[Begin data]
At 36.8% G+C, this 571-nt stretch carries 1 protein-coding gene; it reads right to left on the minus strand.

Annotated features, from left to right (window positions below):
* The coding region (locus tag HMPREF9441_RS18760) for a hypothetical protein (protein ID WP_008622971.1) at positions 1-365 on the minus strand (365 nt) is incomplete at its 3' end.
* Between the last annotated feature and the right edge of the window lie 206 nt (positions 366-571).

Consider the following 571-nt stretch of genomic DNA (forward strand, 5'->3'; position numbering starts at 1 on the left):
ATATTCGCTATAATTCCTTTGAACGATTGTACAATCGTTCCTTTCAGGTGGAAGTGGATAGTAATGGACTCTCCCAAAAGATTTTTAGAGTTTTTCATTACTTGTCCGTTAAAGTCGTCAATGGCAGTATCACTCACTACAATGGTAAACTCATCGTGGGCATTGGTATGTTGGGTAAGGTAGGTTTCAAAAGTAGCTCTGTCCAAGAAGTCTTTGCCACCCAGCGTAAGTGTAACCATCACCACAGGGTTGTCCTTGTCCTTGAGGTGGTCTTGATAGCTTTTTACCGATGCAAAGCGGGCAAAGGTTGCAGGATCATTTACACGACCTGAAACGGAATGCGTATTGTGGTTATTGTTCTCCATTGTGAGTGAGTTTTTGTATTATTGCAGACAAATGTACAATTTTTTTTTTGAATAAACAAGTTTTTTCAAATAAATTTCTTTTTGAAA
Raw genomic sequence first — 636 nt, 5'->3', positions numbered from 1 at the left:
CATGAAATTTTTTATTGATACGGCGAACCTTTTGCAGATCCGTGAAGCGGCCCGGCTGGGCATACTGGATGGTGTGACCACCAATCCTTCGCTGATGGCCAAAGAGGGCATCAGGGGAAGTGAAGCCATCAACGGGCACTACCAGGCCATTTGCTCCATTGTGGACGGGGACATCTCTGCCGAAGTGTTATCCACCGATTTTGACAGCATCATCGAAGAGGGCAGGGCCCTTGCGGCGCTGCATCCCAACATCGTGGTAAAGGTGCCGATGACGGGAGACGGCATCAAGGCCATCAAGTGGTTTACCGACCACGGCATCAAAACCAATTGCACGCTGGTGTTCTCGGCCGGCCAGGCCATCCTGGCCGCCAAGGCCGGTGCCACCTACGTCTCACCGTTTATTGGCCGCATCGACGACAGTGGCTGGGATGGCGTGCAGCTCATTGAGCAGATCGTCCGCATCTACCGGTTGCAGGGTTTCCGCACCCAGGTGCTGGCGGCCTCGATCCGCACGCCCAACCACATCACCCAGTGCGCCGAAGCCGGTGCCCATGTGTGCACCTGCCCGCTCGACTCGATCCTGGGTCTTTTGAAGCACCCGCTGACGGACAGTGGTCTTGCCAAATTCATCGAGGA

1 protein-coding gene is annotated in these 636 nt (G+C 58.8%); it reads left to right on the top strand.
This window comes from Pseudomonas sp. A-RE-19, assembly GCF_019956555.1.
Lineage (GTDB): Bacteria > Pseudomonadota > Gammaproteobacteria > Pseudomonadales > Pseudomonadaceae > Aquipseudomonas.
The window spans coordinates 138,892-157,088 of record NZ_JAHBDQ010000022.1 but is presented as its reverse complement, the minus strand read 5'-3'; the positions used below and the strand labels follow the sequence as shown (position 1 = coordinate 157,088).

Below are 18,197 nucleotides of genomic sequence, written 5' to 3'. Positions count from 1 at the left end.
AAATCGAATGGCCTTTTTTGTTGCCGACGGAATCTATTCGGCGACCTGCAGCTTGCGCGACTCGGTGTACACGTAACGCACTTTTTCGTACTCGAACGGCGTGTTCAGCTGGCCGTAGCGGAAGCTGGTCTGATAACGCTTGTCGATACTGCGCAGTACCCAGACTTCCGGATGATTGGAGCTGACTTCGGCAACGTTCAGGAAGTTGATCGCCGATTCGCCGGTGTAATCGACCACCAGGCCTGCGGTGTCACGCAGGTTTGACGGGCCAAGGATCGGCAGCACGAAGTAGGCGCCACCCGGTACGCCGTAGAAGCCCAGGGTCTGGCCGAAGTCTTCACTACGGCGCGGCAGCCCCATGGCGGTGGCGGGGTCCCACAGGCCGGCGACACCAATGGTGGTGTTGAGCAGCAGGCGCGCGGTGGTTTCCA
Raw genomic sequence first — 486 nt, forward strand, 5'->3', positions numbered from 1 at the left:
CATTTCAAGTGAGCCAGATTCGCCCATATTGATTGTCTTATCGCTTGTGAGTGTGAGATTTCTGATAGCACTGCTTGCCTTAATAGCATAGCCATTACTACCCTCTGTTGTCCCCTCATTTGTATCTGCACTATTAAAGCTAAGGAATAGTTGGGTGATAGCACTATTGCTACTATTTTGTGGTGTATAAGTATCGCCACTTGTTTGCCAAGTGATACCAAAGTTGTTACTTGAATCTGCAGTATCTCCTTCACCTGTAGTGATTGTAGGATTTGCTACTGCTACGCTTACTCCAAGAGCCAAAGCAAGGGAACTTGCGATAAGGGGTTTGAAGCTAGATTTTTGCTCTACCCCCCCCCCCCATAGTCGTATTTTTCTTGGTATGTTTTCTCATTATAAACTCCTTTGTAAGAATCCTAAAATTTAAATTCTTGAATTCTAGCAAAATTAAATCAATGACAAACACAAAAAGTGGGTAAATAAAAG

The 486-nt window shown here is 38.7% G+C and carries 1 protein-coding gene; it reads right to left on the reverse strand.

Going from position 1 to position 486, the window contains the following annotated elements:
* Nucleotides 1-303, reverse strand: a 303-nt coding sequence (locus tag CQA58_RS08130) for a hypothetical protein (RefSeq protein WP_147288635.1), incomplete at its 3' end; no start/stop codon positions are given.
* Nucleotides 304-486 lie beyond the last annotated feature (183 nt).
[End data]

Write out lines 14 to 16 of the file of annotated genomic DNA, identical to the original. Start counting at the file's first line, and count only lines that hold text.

AAATCGAATGGCCTTTTTTGTTGCCGACGGAATCTATTCGGCGACCTGCAGCTTGCGCGACTCGGTGTACACGTAACGCACTTTTTCGTACTCGAACGGCGTGTTCAGCTGGCCGTAGCGGAAGCTGGTCTGATAACGCTTGTCGATACTGCGCAGTACCCAGACTTCCGGATGATTGGAGCTGACTTCGGCAACGTTCAGGAAGTTGATCGCCGATTCGCCGGTGTAATCGACCACCAGGCCTGCGGTGTCACGCAGGTTTGACGGGCCAAGGATCGGCAGCACGAAGTAGGCGCCACCCGGTACGCCGTAGAAGCCCAGGGTCTGGCCGAAGTCTTCACTACGGCGCGGCAGCCCCATGGCGGTGGCGGGGTCCCACAGGCCGGCGACACCAATGGTGGTGTTGAGCAGCAGGCGCGCGGTGGTTTCCA
Raw genomic sequence first — 486 nt, forward strand, 5'->3', positions numbered from 1 at the left:
CATTTCAAGTGAGCCAGATTCGCCCATATTGATTGTCTTATCGCTTGTGAGTGTGAGATTTCTGATAGCACTGCTTGCCTTAATAGCATAGCCATTACTACCCTCTGTTGTCCCCTCATTTGTATCTGCACTATTAAAGCTAAGGAATAGTTGGGTGATAGCACTATTGCTACTATTTTGTGGTGTATAAGTATCGCCACTTGTTTGCCAAGTGATACCAAAGTTGTTACTTGAATCTGCAGTATCTCCTTCACCTGTAGTGATTGTAGGATTTGCTACTGCTACGCTTACTCCAAGAGCCAAAGCAAGGGAACTTGCGATAAGGGGTTTGAAGCTAGATTTTTGCTCTACCCCCCCCCCCCATAGTCGTATTTTTCTTGGTATGTTTTCTCATTATAAACTCCTTTGTAAGAATCCTAAAATTTAAATTCTTGAATTCTAGCAAAATTAAATCAATGACAAACACAAAAAGTGGGTAAATAAAAG